Some of the Festival's most popular theater and dance companies are returning this year. Shakespeare's Globe (Romeo and Juliet, 2015) is offering a rotation of Twelfth Night, The Comedy of Errors, and Pericles, as well as the exuberant and historically informed Audience Choice events, letting attendees collectively choose which play to see in the moment. Bill T. Jones/Arnie Zane Company- making its sixth Festival appearance-is presenting Analogy Trilogy, three evening-length dance-theater works inspired by W. G. Sebald's 1992 collection of narratives, The Emigrants. On June 1, the company is performing each of the pieces back-to-back, in their intended trilogy.
Two works this year take disparate approaches to the stories within One Thousand and One Nights. Caracalla Dance Theatre, based in Beirut and one of the Middle East's leading dance companies, mounts the US premiere of One Thousand and One Nights, a spectacular production for more than 40 performers, in the Gaillard. On a smaller scale in the Woolfe Street Playhouse, the Brooklyn-based Target Margin Theater offers Pay No Attention to the Girl, a play for five actors led by founding Artistic Director David Herskovits (Porgy and Bess, 2016) that is adapted from various translations of the ancient folktales.
The 2019 Wells Fargo Jazz series highlights both the importance of the Afro-Cuban jazz tradition in the United States as well as three generations of visionary female jazz artists. Bass and vocal phenomenon Esperanza Spalding opens the series with two nights in the College of Charleston Cistern Yard, before drummer Terri Lyne Carrington leads a star-studded tribute (featuring saxophonist Ravi Coltrane, pianist Craig Taborn, bassist Robert Hurst, and tap dancer Maurice Chestnut) to visionary pianist Geri Allen, who passed away in 2017. Carla Bley-an NEA Jazz Master whose 60-year career spans hundreds of compositions and self-produced albums-brings her wit and progressive voice to the Festival for a nowadays rare US concert. The series also includes performances by pianist David Virelles and master Cuban percussionist Román Díaz; Dafnis Prieto Big Band, whose breakout album Back to the Sunset was nominated for a 2019 Grammy Award; and Mark Turner (saxophone) and Ethan Iverson (piano) in duo.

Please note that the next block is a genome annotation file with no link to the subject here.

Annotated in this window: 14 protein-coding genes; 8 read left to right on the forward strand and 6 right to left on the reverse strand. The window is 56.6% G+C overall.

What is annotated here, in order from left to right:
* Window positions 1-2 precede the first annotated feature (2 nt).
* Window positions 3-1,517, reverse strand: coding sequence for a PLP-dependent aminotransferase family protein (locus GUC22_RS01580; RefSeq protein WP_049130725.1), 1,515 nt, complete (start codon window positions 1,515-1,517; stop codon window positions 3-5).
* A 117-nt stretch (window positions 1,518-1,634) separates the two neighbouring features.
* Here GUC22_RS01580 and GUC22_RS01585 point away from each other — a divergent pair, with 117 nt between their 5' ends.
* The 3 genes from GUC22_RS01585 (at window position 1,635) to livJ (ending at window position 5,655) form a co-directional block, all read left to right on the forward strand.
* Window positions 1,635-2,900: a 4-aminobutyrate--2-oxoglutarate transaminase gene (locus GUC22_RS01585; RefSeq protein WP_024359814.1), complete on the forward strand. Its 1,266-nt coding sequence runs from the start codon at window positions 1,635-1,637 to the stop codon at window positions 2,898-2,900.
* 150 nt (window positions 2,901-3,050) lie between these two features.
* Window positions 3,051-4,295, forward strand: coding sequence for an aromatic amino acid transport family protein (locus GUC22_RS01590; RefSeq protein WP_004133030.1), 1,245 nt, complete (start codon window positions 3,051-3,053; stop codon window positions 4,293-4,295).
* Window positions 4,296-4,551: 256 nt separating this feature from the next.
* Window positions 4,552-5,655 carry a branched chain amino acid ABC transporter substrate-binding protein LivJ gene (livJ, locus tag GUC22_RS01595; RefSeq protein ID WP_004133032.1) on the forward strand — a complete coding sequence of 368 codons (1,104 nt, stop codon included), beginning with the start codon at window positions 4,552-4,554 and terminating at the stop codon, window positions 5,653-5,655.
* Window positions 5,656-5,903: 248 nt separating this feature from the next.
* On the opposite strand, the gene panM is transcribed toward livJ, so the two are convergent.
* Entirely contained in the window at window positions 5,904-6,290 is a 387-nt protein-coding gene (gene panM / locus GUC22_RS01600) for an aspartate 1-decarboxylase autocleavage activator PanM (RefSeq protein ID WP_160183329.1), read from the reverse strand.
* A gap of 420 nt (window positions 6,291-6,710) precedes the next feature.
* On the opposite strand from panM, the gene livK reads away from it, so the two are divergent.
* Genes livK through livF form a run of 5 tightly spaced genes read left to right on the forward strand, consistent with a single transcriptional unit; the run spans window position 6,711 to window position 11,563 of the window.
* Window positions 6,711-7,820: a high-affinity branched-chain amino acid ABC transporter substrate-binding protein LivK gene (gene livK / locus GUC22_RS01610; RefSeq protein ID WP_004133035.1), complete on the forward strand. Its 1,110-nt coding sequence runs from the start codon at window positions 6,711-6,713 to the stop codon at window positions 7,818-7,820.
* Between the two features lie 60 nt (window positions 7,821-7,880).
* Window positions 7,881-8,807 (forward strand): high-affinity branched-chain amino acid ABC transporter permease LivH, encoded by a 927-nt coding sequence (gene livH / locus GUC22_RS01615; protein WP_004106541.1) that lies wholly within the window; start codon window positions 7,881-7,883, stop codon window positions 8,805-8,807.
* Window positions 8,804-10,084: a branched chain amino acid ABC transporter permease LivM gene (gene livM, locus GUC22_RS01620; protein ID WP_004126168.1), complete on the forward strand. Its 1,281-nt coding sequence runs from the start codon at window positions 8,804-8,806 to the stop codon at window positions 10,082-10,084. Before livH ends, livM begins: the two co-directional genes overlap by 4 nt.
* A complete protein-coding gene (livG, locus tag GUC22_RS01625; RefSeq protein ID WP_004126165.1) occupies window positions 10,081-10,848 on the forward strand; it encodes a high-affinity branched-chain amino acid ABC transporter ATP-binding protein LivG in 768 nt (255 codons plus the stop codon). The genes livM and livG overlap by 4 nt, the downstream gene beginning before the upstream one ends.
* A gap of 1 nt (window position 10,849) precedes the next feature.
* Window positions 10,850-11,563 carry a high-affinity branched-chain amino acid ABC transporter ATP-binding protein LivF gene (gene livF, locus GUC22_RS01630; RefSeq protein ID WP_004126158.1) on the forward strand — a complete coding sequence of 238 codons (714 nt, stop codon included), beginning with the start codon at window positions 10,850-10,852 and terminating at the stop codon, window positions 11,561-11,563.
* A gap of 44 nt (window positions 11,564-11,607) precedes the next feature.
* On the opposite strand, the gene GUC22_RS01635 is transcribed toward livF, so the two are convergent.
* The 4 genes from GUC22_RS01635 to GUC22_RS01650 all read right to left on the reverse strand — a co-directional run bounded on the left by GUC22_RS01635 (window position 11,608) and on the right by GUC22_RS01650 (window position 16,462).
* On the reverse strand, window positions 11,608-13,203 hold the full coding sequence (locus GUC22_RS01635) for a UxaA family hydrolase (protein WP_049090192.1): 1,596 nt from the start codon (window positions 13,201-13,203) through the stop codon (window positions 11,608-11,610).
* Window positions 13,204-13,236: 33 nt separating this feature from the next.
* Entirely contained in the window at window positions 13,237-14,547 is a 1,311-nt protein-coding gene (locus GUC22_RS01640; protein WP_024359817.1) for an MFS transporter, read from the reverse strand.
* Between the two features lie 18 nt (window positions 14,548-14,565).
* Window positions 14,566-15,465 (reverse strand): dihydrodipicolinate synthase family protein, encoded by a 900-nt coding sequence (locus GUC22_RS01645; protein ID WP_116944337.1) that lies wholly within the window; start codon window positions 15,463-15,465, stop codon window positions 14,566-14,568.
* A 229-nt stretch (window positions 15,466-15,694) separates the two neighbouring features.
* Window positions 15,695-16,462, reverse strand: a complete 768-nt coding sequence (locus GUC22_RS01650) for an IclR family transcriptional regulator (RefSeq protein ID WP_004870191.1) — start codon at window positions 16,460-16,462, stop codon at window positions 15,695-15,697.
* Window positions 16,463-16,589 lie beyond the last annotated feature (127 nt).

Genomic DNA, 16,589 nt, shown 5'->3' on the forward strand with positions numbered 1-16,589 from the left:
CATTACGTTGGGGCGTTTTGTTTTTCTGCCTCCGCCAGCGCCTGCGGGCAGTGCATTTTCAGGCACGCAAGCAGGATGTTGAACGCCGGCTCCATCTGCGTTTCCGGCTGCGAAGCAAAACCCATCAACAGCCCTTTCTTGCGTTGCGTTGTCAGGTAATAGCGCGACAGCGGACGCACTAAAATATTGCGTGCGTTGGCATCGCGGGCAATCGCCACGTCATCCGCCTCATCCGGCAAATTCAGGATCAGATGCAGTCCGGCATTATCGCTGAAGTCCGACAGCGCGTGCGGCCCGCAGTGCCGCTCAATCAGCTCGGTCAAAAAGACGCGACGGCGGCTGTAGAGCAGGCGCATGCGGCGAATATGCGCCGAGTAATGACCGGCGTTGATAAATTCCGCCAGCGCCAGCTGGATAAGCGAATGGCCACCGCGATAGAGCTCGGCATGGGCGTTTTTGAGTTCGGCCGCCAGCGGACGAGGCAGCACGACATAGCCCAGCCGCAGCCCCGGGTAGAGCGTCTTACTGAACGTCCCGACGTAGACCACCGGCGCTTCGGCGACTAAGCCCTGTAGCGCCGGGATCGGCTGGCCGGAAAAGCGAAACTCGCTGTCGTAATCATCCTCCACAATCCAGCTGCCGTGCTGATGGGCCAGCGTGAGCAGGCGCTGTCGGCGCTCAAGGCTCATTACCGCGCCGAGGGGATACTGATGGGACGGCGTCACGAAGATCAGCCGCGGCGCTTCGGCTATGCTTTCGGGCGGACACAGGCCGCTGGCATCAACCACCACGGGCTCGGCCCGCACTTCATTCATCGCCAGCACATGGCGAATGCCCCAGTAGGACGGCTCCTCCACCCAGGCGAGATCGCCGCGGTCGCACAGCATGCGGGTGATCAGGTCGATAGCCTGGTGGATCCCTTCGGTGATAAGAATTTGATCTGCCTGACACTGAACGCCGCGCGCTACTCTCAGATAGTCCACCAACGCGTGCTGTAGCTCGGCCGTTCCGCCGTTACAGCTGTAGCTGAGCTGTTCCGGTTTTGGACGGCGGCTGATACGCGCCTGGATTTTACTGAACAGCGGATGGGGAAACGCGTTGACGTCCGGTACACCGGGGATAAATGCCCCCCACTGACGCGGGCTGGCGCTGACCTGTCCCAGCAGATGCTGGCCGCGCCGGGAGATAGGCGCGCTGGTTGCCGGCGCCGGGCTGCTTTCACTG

The Festival's popular music offerings are also varied. The First Citizens Bank Front Row series includes Grammy-nominated acoustic quintet Punch Brothers, who "with enthusiasm and experimentation, take bluegrass to its next evolutionary stage" (The Washington Post), as well as the allfemale trio I'm With Her. While the band's members-Sara Watkins, Sarah Jarosz, and Aoife O'Donovan-are steeped in folk traditions of the highest order, the trio has a more modern sensibility. Curtis Harding, known for his signature fusion of soul, gospel, R&B, and rock, headlines the Wells Fargo Festival Finale, held for the first time at Riverfront Park in North Charleston. Overlooking the beautiful Cooper River, Riverfront Park's ground open at 5:00pm. Guests are invited to bring blankets, chairs, and picnics; the music begins at 6:30pm (opening musicians to be announced). A sparkling display of fireworks will follow Harding's 8:30pm concert, drawing the 2019 Festival to a celebratory close.
The full 2019 program, featuring more than 150 ticketed events, is outlined below and can be found here, along with an event calendar. Tickets go on sale to the general public on Wednesday, January 16, at 10:00am by phone at 843.579.3100 and online at spoletousa.org. A donor pre-sale begins Monday, January 7. Tickets can be purchased in person through the Spoleto Festival USA Box Office at the Charleston Gaillard Center (95 Calhoun St.) beginning April 30. Additional information can be found online and below the program details.